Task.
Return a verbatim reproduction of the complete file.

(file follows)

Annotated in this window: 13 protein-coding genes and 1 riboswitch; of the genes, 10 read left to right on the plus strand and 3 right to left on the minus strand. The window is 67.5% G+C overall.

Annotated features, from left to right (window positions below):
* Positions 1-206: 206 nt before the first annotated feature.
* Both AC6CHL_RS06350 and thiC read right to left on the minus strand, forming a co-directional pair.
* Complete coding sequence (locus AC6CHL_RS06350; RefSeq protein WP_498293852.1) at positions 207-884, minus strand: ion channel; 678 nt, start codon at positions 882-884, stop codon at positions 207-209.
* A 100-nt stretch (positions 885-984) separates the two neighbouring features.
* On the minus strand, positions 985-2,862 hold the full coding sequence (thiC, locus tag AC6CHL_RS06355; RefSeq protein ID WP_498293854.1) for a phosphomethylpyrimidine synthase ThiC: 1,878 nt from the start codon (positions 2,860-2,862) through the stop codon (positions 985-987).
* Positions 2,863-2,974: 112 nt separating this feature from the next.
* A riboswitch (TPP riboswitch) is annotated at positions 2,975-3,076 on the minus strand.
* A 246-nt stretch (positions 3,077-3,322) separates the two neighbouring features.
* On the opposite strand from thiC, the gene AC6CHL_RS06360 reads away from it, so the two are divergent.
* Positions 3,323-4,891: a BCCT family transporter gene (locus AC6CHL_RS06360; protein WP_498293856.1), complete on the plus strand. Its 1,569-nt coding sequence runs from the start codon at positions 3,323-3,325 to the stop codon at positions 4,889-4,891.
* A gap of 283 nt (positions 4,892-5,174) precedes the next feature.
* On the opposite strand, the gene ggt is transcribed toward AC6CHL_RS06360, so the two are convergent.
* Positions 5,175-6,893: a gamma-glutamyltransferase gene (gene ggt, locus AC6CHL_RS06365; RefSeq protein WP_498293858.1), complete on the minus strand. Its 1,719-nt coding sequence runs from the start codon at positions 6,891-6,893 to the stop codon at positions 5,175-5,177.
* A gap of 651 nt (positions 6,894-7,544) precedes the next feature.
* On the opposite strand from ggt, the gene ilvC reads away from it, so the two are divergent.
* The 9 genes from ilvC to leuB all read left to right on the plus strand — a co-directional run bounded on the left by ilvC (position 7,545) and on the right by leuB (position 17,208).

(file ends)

Annotated in this window: 13 protein-coding genes and 1 riboswitch; of the genes, 10 read left to right on the plus strand and 3 right to left on the minus strand. The window is 67.5% G+C overall.

Annotated features, from left to right (window positions below):
* Positions 1-206: 206 nt before the first annotated feature.
* Both AC6CHL_RS06350 and thiC read right to left on the minus strand, forming a co-directional pair.
* Complete coding sequence (locus AC6CHL_RS06350; RefSeq protein WP_498293852.1) at positions 207-884, minus strand: ion channel; 678 nt, start codon at positions 882-884, stop codon at positions 207-209.
* A 100-nt stretch (positions 885-984) separates the two neighbouring features.
* On the minus strand, positions 985-2,862 hold the full coding sequence (thiC, locus tag AC6CHL_RS06355; RefSeq protein ID WP_498293854.1) for a phosphomethylpyrimidine synthase ThiC: 1,878 nt from the start codon (positions 2,860-2,862) through the stop codon (positions 985-987).
* Positions 2,863-2,974: 112 nt separating this feature from the next.
* A riboswitch (TPP riboswitch) is annotated at positions 2,975-3,076 on the minus strand.
* A 246-nt stretch (positions 3,077-3,322) separates the two neighbouring features.
* On the opposite strand from thiC, the gene AC6CHL_RS06360 reads away from it, so the two are divergent.
* Positions 3,323-4,891: a BCCT family transporter gene (locus AC6CHL_RS06360; protein WP_498293856.1), complete on the plus strand. Its 1,569-nt coding sequence runs from the start codon at positions 3,323-3,325 to the stop codon at positions 4,889-4,891.
* A gap of 283 nt (positions 4,892-5,174) precedes the next feature.
* On the opposite strand, the gene ggt is transcribed toward AC6CHL_RS06360, so the two are convergent.
* Positions 5,175-6,893: a gamma-glutamyltransferase gene (gene ggt, locus AC6CHL_RS06365; RefSeq protein WP_498293858.1), complete on the minus strand. Its 1,719-nt coding sequence runs from the start codon at positions 6,891-6,893 to the stop codon at positions 5,175-5,177.
* A gap of 651 nt (positions 6,894-7,544) precedes the next feature.
* On the opposite strand from ggt, the gene ilvC reads away from it, so the two are divergent.
* The 9 genes from ilvC to leuB all read left to right on the plus strand — a co-directional run bounded on the left by ilvC (position 7,545) and on the right by leuB (position 17,208).